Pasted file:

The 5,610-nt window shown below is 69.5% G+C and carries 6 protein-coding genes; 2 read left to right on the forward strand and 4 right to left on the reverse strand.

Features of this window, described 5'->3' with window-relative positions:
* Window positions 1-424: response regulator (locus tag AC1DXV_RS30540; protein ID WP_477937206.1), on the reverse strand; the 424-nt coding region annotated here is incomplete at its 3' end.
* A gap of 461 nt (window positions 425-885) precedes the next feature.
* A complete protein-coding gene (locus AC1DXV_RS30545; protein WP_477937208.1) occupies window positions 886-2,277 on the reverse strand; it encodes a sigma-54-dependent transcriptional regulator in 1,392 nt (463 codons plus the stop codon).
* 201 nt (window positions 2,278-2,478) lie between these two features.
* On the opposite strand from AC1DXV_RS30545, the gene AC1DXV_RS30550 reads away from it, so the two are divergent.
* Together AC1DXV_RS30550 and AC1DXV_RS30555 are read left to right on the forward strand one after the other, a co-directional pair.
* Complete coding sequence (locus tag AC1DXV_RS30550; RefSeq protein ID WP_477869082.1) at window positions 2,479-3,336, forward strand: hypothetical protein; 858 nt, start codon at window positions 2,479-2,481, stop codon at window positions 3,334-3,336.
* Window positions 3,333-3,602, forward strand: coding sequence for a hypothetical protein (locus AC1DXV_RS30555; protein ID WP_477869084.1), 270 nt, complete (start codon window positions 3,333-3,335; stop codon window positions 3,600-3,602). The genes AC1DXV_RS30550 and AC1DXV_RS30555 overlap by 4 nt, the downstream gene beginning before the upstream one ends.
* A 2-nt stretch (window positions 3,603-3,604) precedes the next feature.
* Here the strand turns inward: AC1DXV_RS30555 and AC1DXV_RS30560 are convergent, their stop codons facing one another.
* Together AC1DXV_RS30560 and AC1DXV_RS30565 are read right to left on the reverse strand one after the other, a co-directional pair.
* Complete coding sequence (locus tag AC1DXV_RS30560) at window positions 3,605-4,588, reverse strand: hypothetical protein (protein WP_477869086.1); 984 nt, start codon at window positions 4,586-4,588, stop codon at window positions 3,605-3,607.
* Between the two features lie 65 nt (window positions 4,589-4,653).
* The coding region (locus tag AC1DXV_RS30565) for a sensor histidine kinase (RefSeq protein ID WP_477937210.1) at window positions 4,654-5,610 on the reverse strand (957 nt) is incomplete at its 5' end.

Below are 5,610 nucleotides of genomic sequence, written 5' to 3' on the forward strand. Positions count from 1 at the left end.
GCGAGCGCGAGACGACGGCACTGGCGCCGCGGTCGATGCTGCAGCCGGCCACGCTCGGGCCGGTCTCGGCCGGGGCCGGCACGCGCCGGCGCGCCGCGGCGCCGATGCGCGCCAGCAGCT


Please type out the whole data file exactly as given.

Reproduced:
The 5,610-nt window shown below is 69.5% G+C and carries 6 protein-coding genes; 2 read left to right on the forward strand and 4 right to left on the reverse strand.

Features of this window, described 5'->3' with window-relative positions:
* Window positions 1-424: response regulator (locus tag AC1DXV_RS30540; protein ID WP_477937206.1), on the reverse strand; the 424-nt coding region annotated here is incomplete at its 3' end.
* A gap of 461 nt (window positions 425-885) precedes the next feature.
* A complete protein-coding gene (locus AC1DXV_RS30545; protein WP_477937208.1) occupies window positions 886-2,277 on the reverse strand; it encodes a sigma-54-dependent transcriptional regulator in 1,392 nt (463 codons plus the stop codon).
* 201 nt (window positions 2,278-2,478) lie between these two features.
* On the opposite strand from AC1DXV_RS30545, the gene AC1DXV_RS30550 reads away from it, so the two are divergent.
* Together AC1DXV_RS30550 and AC1DXV_RS30555 are read left to right on the forward strand one after the other, a co-directional pair.
* Complete coding sequence (locus tag AC1DXV_RS30550; RefSeq protein ID WP_477869082.1) at window positions 2,479-3,336, forward strand: hypothetical protein; 858 nt, start codon at window positions 2,479-2,481, stop codon at window positions 3,334-3,336.
* Window positions 3,333-3,602, forward strand: coding sequence for a hypothetical protein (locus AC1DXV_RS30555; protein ID WP_477869084.1), 270 nt, complete (start codon window positions 3,333-3,335; stop codon window positions 3,600-3,602). The genes AC1DXV_RS30550 and AC1DXV_RS30555 overlap by 4 nt, the downstream gene beginning before the upstream one ends.
* A 2-nt stretch (window positions 3,603-3,604) precedes the next feature.
* Here the strand turns inward: AC1DXV_RS30555 and AC1DXV_RS30560 are convergent, their stop codons facing one another.
* Together AC1DXV_RS30560 and AC1DXV_RS30565 are read right to left on the reverse strand one after the other, a co-directional pair.
* Complete coding sequence (locus tag AC1DXV_RS30560) at window positions 3,605-4,588, reverse strand: hypothetical protein (protein WP_477869086.1); 984 nt, start codon at window positions 4,586-4,588, stop codon at window positions 3,605-3,607.
* Between the two features lie 65 nt (window positions 4,589-4,653).
* The coding region (locus tag AC1DXV_RS30565) for a sensor histidine kinase (RefSeq protein ID WP_477937210.1) at window positions 4,654-5,610 on the reverse strand (957 nt) is incomplete at its 5' end.

Below are 5,610 nucleotides of genomic sequence, written 5' to 3' on the forward strand. Positions count from 1 at the left end.
GCGAGCGCGAGACGACGGCACTGGCGCCGCGGTCGATGCTGCAGCCGGCCACGCTCGGGCCGGTCTCGGCCGGGGCCGGCACGCGCCGGCGCGCCGCGGCGCCGATGCGCGCCAGCAGCT